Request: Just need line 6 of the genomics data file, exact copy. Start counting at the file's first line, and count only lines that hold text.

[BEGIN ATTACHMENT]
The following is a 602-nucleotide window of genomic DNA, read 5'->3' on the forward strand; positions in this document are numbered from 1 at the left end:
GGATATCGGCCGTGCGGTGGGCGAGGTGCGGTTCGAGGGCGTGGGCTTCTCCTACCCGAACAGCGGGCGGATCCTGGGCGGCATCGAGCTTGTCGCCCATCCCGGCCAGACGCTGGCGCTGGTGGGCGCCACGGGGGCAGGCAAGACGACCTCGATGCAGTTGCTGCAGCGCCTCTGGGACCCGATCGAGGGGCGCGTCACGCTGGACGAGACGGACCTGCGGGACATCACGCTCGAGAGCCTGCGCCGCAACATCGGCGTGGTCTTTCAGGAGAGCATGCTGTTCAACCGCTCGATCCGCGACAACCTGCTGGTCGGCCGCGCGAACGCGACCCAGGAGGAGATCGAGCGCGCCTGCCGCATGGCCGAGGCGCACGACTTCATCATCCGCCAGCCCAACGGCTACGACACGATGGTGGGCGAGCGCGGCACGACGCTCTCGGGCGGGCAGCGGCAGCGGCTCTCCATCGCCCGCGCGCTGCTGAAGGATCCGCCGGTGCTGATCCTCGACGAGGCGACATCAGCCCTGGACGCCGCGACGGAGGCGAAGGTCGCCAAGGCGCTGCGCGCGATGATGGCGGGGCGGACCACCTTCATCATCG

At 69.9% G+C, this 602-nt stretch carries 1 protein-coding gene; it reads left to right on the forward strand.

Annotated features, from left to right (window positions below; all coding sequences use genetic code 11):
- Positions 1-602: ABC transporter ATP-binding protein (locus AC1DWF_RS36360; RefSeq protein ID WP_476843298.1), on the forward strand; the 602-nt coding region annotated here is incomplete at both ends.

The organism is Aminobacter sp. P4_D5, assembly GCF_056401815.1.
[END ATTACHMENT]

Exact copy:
The organism is Aminobacter sp. P4_D5, assembly GCF_056401815.1.